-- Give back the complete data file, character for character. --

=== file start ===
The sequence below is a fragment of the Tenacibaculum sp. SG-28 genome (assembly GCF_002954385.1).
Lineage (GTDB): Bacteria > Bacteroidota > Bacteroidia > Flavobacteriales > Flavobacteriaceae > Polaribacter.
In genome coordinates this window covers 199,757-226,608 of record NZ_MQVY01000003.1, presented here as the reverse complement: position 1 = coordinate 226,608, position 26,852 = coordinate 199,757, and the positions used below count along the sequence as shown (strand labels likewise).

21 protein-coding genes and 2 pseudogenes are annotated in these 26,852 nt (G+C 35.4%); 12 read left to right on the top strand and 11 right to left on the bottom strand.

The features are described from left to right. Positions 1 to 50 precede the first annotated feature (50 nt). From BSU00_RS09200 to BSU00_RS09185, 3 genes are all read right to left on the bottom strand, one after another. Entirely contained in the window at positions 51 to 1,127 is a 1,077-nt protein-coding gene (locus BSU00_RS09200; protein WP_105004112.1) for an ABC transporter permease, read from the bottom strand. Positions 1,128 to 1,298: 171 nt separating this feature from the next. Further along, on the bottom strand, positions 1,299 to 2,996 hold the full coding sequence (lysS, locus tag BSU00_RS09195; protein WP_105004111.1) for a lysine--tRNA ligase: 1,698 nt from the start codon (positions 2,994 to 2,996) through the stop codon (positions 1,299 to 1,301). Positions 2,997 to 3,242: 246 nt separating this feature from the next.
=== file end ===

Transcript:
The sequence below is a fragment of the Tenacibaculum sp. SG-28 genome (assembly GCF_002954385.1).
Lineage (GTDB): Bacteria > Bacteroidota > Bacteroidia > Flavobacteriales > Flavobacteriaceae > Polaribacter.
In genome coordinates this window covers 199,757-226,608 of record NZ_MQVY01000003.1, presented here as the reverse complement: position 1 = coordinate 226,608, position 26,852 = coordinate 199,757, and the positions used below count along the sequence as shown (strand labels likewise).

21 protein-coding genes and 2 pseudogenes are annotated in these 26,852 nt (G+C 35.4%); 12 read left to right on the top strand and 11 right to left on the bottom strand.

The features are described from left to right. Positions 1 to 50 precede the first annotated feature (50 nt). From BSU00_RS09200 to BSU00_RS09185, 3 genes are all read right to left on the bottom strand, one after another. Entirely contained in the window at positions 51 to 1,127 is a 1,077-nt protein-coding gene (locus BSU00_RS09200; protein WP_105004112.1) for an ABC transporter permease, read from the bottom strand. Positions 1,128 to 1,298: 171 nt separating this feature from the next. Further along, on the bottom strand, positions 1,299 to 2,996 hold the full coding sequence (lysS, locus tag BSU00_RS09195; protein WP_105004111.1) for a lysine--tRNA ligase: 1,698 nt from the start codon (positions 2,994 to 2,996) through the stop codon (positions 1,299 to 1,301). Positions 2,997 to 3,242: 246 nt separating this feature from the next.